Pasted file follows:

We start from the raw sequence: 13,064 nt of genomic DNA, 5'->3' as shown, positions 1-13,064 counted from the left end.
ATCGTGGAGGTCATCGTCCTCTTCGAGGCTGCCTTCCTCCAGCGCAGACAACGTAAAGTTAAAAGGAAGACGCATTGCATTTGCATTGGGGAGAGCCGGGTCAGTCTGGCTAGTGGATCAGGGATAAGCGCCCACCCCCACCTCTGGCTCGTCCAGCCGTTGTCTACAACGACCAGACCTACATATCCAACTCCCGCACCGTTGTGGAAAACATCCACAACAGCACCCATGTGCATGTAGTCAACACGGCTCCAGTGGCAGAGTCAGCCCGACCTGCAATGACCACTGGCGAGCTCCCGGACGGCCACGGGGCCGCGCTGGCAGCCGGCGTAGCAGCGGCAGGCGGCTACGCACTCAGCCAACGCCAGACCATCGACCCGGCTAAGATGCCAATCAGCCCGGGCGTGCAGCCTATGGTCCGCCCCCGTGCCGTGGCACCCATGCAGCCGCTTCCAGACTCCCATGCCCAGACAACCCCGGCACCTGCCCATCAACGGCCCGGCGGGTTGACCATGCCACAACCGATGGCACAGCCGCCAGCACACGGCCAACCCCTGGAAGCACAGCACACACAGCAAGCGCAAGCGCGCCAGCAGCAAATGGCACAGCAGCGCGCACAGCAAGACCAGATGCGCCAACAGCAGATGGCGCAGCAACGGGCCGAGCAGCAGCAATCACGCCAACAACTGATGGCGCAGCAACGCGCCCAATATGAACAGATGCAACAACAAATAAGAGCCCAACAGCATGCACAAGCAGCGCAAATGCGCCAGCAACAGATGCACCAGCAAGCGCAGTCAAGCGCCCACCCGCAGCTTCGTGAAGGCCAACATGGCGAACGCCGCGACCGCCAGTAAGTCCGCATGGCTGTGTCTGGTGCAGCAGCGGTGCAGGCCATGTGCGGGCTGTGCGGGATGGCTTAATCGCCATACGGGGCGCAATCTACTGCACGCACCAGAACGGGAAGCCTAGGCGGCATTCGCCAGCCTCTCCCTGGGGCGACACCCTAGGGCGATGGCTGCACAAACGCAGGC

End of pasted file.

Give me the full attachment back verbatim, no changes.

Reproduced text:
We start from the raw sequence: 13,064 nt of genomic DNA, 5'->3' as shown, positions 1-13,064 counted from the left end.
ATCGTGGAGGTCATCGTCCTCTTCGAGGCTGCCTTCCTCCAGCGCAGACAACGTAAAGTTAAAAGGAAGACGCATTGCATTTGCATTGGGGAGAGCCGGGTCAGTCTGGCTAGTGGATCAGGGATAAGCGCCCACCCCCACCTCTGGCTCGTCCAGCCGTTGTCTACAACGACCAGACCTACATATCCAACTCCCGCACCGTTGTGGAAAACATCCACAACAGCACCCATGTGCATGTAGTCAACACGGCTCCAGTGGCAGAGTCAGCCCGACCTGCAATGACCACTGGCGAGCTCCCGGACGGCCACGGGGCCGCGCTGGCAGCCGGCGTAGCAGCGGCAGGCGGCTACGCACTCAGCCAACGCCAGACCATCGACCCGGCTAAGATGCCAATCAGCCCGGGCGTGCAGCCTATGGTCCGCCCCCGTGCCGTGGCACCCATGCAGCCGCTTCCAGACTCCCATGCCCAGACAACCCCGGCACCTGCCCATCAACGGCCCGGCGGGTTGACCATGCCACAACCGATGGCACAGCCGCCAGCACACGGCCAACCCCTGGAAGCACAGCACACACAGCAAGCGCAAGCGCGCCAGCAGCAAATGGCACAGCAGCGCGCACAGCAAGACCAGATGCGCCAACAGCAGATGGCGCAGCAACGGGCCGAGCAGCAGCAATCACGCCAACAACTGATGGCGCAGCAACGCGCCCAATATGAACAGATGCAACAACAAATAAGAGCCCAACAGCATGCACAAGCAGCGCAAATGCGCCAGCAACAGATGCACCAGCAAGCGCAGTCAAGCGCCCACCCGCAGCTTCGTGAAGGCCAACATGGCGAACGCCGCGACCGCCAGTAAGTCCGCATGGCTGTGTCTGGTGCAGCAGCGGTGCAGGCCATGTGCGGGCTGTGCGGGATGGCTTAATCGCCATACGGGGCGCAATCTACTGCACGCACCAGAACGGGAAGCCTAGGCGGCATTCGCCAGCCTCTCCCTGGGGCGACACCCTAGGGCGATGGCTGCACAAACGCAGGC